The rocket was an upgraded version with a range of about 31 miles and carried a large payload of explosives, Israel Radio said, quoting military sources.
It was the first such incident since Operation Pillar of Defense, the Israeli-initiated military operation in Gaza in November aimed at bringing a halt to rocket fire on towns and cities in southern Israel.
The Fatah's al-Aqsa brigades claimed responsibility, saying the rocket fire was in retaliation for the death of Arafat Jaradat, a Palestinian who died in an Israeli jail last weekend, Israel Radio said.
His death sparked violent protests in the West Bank.
"Quiet will be met with quiet," Israeli President Shimon Peres told the radio station during a visit in the South. "The Palestinian Authority understands that a return to violence will be disastrous."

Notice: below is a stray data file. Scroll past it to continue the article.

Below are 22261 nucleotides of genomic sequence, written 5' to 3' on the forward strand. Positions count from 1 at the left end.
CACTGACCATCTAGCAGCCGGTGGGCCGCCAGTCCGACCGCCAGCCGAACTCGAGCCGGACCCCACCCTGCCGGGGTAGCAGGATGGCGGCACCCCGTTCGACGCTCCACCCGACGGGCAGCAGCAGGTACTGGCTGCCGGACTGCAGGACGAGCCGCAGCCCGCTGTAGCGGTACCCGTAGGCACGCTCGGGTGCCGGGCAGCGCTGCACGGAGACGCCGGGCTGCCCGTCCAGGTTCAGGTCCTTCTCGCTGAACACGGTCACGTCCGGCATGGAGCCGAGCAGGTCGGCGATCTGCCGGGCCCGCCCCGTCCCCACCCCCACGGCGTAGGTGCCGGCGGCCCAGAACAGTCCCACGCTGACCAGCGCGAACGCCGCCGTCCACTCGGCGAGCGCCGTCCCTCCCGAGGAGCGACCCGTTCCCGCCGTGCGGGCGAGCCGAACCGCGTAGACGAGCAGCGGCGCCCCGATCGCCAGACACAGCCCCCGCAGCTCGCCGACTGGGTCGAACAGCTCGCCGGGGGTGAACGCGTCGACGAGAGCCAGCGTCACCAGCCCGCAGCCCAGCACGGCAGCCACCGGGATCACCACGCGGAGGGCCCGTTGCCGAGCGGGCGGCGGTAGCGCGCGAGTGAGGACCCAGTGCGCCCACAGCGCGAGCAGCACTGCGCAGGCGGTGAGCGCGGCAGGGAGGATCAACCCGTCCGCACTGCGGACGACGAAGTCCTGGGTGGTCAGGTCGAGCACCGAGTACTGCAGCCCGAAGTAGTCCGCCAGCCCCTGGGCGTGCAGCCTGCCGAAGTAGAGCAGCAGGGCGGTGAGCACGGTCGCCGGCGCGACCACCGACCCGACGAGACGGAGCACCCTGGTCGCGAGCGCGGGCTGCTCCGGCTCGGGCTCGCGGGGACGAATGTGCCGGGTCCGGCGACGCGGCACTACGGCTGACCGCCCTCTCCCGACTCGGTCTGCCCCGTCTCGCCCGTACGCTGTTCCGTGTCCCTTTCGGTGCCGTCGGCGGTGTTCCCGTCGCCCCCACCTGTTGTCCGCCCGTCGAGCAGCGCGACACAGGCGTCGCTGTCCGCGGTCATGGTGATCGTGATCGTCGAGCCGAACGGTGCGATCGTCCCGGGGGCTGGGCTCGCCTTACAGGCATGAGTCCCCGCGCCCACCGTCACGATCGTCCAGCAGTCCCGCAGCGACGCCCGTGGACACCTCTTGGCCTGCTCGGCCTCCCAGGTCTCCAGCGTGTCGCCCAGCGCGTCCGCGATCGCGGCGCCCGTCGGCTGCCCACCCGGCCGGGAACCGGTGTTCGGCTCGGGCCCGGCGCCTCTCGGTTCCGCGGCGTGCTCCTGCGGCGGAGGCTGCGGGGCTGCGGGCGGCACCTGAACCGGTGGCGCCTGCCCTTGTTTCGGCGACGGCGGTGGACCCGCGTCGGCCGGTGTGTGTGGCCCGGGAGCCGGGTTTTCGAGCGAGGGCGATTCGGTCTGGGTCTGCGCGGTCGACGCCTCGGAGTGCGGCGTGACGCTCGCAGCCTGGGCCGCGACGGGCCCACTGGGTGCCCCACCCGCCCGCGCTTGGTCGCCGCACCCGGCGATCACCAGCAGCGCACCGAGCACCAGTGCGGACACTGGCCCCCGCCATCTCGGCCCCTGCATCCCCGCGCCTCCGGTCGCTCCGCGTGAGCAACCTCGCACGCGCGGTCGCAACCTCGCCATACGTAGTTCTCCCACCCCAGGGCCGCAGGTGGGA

Adnan Damiri, spokesman for the Palestinian Authority's security apparatus, accused Hamas of attempting to escalate the situation in Judea and Samaria. He told Israel Radio the Palestinian Authority has no interest in escalating the situation.
"We are operating every way possible to avoid armed resistance," he said.
Damiri said that questioning of recently arrested Hamas operatives revealed attempts by the organization to incite and create chaos in the West Bank. At the same time, Damiri said he supports the right of the Palestinian people to wage "popular resistance" activities.
Notable deaths of 2014 [PHOTOS]
U.N. investigator: prosecute North Korea